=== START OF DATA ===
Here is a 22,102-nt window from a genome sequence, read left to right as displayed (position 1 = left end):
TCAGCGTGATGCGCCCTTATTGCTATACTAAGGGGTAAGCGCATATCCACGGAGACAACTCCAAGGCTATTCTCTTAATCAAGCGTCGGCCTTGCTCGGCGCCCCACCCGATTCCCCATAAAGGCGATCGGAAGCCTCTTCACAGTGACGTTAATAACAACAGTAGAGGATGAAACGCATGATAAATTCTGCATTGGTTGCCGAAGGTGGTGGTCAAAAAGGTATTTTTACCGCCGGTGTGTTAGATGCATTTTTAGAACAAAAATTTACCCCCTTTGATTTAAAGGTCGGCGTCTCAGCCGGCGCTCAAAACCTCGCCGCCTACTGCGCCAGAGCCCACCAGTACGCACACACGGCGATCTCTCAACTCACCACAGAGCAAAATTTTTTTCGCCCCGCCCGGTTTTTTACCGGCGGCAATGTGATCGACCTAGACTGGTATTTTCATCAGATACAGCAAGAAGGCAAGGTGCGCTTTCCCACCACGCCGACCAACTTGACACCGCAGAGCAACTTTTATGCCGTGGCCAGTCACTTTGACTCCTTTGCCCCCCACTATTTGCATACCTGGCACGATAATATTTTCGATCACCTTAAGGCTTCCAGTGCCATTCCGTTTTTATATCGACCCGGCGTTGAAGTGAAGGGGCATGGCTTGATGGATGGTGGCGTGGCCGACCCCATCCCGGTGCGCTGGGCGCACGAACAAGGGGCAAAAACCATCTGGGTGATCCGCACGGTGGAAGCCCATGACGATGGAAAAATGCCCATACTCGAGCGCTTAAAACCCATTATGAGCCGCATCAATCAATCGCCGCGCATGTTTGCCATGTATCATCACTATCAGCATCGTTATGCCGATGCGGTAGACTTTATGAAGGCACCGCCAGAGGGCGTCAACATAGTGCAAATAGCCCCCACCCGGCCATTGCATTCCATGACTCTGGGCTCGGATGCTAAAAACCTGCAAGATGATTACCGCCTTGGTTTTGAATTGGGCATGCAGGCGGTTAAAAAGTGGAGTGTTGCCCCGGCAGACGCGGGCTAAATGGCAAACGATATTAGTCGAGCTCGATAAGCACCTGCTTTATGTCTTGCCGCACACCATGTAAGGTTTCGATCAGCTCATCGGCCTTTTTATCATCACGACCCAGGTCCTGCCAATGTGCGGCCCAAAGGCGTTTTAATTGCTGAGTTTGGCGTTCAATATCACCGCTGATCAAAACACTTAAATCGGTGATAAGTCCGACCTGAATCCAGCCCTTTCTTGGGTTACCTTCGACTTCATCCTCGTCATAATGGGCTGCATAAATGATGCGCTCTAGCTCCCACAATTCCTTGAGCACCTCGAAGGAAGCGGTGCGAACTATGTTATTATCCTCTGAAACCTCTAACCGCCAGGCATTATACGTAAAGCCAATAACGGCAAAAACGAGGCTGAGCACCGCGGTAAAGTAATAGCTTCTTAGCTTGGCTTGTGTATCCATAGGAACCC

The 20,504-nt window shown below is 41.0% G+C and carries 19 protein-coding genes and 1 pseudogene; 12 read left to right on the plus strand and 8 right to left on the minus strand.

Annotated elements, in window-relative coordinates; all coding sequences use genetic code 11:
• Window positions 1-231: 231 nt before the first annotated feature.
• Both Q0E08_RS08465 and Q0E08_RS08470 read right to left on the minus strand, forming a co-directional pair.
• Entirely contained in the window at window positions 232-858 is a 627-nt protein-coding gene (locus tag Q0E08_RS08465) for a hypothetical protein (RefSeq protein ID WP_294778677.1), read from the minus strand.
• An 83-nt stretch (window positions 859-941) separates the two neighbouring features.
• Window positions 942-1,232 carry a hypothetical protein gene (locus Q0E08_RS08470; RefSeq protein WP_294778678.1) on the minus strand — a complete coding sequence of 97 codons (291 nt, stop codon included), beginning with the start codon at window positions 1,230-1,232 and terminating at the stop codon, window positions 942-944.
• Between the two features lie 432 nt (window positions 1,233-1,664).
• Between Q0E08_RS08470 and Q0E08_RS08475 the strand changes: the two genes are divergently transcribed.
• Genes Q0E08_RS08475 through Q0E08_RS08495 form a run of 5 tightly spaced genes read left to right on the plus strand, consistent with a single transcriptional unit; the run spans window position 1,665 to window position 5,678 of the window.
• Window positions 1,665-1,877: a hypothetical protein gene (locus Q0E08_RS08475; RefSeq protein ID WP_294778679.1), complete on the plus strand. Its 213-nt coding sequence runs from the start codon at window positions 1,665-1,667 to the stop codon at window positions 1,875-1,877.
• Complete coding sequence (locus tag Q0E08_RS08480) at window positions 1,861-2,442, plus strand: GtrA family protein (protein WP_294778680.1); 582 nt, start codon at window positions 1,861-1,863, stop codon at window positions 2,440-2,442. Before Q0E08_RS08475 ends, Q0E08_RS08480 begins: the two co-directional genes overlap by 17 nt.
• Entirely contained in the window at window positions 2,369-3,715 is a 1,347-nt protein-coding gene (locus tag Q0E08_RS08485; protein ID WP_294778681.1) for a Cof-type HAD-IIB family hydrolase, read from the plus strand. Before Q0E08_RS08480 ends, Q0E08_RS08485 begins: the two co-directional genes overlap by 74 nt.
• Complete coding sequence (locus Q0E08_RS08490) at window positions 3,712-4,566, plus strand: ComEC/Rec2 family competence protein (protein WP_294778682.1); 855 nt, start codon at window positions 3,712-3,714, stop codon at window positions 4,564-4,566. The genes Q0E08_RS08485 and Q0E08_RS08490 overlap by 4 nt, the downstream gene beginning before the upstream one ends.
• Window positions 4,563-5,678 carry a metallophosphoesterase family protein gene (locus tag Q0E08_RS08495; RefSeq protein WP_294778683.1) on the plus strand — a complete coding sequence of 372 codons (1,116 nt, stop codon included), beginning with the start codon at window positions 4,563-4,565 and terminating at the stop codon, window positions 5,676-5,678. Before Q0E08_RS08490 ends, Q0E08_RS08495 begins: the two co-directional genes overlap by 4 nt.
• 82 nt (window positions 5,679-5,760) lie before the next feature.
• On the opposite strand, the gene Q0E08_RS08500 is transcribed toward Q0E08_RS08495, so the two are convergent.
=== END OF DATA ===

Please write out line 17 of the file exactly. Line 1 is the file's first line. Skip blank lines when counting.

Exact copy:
• Window positions 4,563-5,678 carry a metallophosphoesterase family protein gene (locus tag Q0E08_RS08495; RefSeq protein WP_294778683.1) on the plus strand — a complete coding sequence of 372 codons (1,116 nt, stop codon included), beginning with the start codon at window positions 4,563-4,565 and terminating at the stop codon, window positions 5,676-5,678. Before Q0E08_RS08490 ends, Q0E08_RS08495 begins: the two co-directional genes overlap by 4 nt.